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Voice Acting and Game Development

A recent article in the L.A. Times dealt with voice actors in games and their working conditions. Having spent a lot of time in the studio, I wanted to point out a few errors in the article and present the game developer's point of view.

Jeff Spock, Blogger

December 8, 2009

3 Min Read

The original article is here:

http://www.latimes.com/business/la-fi-ct-actors7-2009dec07,0,6235255,full.story

As I've written over dozen games and always been in the voice studio when the actors recorded their lines, I do have some knowledge of this.

The article says: "The concern going forward is that as these games become larger and larger and generate more income, we as actors won't see any more money when we walk out the door..."

I say: That's true, you won't. The quote is from Dave Wittenberg, a very talented actor that I have had the good fortune to work with. But I still don't agree with him. The fact is that the structures of the two industries are completely different.  GAMES ARE NOT MOVIES.

Games are software development projects, and the SAG seems to be pathologically incapable of understanding this. Movies are created by loosely federated groups of specialists who get together, make the movie, and disband. The people involved in the effort, from writers to electricians to actors, are represented by unions who ensure that they are treated fairly and receive downstream rights and revenues. This makes sense.

Games, however, are created by salaried employees working for studios. The revenue and profit sharing are completely different--again, like software companies. It is hard to argue that the actors, with their minimal parts in the overall game creation, should have more lucrative contracts than the game's designers and programmers.

The article says: "Before, you were doing three characters dying a horrible death. Now you're doing 20 characters dying a horrible death..."

I say: Crap.  No Dialog Director with a functioning brain makes an actor do "20 characters dying a horrible death." I don't know who invented that number, but in my thirty or so total days in the studio the most I have seen is an actor do is four characters.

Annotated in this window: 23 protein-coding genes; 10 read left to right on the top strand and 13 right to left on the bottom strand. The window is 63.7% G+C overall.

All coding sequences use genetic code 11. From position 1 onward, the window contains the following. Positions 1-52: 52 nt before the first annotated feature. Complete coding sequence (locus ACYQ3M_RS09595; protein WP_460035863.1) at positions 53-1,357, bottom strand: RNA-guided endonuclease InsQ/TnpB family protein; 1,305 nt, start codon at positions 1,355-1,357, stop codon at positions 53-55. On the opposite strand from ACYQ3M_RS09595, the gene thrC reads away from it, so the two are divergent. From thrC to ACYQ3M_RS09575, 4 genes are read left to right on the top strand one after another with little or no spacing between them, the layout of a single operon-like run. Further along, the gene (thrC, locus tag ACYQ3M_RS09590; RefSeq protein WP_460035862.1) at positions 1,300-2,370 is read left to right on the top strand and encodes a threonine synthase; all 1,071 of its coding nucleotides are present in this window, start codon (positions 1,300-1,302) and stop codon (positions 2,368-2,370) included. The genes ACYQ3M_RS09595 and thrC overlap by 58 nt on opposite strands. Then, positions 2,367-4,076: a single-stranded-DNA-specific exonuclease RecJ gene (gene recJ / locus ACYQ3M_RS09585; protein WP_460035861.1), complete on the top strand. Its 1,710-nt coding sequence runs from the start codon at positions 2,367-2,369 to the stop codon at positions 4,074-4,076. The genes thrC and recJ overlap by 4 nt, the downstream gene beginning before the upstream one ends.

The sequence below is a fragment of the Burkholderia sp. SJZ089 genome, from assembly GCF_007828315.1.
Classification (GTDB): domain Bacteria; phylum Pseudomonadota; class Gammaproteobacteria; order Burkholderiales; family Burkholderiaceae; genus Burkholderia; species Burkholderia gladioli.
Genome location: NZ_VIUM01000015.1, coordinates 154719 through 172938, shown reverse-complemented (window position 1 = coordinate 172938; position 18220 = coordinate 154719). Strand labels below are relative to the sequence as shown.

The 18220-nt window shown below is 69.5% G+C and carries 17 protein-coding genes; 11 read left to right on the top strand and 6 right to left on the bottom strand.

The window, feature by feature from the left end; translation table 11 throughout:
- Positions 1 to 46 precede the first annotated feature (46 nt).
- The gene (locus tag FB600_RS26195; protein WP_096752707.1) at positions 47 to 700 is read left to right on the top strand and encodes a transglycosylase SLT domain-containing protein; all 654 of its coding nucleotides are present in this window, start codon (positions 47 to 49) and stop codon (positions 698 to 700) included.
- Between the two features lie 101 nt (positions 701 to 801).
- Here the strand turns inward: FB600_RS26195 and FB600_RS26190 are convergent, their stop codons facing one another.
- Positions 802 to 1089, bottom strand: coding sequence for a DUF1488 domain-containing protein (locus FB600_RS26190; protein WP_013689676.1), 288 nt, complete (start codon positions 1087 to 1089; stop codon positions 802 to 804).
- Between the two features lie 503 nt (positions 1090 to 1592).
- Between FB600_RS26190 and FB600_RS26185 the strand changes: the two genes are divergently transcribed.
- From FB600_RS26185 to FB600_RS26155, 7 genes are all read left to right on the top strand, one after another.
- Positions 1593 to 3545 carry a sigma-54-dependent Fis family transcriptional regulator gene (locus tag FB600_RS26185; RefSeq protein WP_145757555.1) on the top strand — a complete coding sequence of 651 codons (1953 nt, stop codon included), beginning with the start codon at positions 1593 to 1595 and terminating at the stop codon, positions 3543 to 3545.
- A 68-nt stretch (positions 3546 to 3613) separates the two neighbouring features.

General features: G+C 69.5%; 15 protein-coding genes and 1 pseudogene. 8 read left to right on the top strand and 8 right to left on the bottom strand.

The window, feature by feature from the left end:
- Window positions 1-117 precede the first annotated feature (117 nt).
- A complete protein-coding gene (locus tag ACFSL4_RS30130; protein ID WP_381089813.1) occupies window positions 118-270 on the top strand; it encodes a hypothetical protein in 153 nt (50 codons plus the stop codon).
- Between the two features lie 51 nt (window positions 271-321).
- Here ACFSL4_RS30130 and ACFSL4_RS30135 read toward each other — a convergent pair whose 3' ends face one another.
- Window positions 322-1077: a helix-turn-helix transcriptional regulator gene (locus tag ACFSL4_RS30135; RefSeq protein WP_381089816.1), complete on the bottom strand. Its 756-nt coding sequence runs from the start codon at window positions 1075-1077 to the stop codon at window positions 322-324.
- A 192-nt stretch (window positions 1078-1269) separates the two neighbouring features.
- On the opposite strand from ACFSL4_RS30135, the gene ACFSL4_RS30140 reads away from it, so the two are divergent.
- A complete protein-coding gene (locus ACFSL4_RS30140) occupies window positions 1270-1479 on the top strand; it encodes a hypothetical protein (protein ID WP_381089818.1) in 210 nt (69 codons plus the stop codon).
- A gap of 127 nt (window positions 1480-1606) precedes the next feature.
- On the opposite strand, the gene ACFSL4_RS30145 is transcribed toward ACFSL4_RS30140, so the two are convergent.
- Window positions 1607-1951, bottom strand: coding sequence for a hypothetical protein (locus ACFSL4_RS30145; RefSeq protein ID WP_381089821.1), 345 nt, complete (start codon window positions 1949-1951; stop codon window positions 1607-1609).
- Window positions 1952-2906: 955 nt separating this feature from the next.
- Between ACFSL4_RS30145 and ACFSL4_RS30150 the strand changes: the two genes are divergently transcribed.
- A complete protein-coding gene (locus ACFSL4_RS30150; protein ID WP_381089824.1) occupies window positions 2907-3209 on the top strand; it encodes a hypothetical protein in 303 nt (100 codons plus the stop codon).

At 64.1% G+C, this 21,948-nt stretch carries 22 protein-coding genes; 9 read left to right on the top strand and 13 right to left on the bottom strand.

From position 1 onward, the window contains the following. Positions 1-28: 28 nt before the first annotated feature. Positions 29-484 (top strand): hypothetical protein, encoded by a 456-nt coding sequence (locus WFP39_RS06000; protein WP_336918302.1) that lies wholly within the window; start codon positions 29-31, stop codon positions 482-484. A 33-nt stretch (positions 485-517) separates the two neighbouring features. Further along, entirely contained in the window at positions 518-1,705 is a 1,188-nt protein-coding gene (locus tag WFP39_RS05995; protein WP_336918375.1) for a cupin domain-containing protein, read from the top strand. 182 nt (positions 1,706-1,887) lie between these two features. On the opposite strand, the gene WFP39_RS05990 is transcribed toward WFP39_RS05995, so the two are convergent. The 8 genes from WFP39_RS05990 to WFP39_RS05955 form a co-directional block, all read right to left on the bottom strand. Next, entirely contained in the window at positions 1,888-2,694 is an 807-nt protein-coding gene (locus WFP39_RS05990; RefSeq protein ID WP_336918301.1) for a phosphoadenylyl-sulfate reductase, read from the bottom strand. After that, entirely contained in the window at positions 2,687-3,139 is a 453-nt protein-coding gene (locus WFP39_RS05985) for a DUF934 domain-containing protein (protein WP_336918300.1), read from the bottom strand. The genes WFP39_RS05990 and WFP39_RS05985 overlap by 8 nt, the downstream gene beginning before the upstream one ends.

In addition, asking a voice actor to do more than three voices is asking for trouble. There are some unusual voice talents who can do half a dozen and keep them distinct and differentiated, but they are so rare as to be almost non-existent. This statement is hyperbole, and did not help the article's credibility.

The article says: "...in the future, game makers will capture the facial expressions of actors for the eye and mouth movements of the animated characters whose voices they provide." This is an argument, for the reporter, indicating that actors should therefore be paid more.

I say: The reporter knows nothing about the industry they are covering; we have been doing this in games for several years. It's another ding to the article's legitimacy. Furthermore, it does not change one iota the fact that it still represents an infinitesimal part of the development cost in an industry that has a completely different structure from film and TV.

There were of course some valid points in the article. I agree that the actors should get a high daily rate, simply because they are doing freelance work and there are no residuals. It is also true that games are moving to a more cinematic style of storytelling, which will require more and better use of skilled actors.

But I feel that the reporter did a poor job of verifying their facts, and seemed more interested in presenting the plight of the actors than actually trying to figure out what the realities of game development are, and why the two sides disagree.

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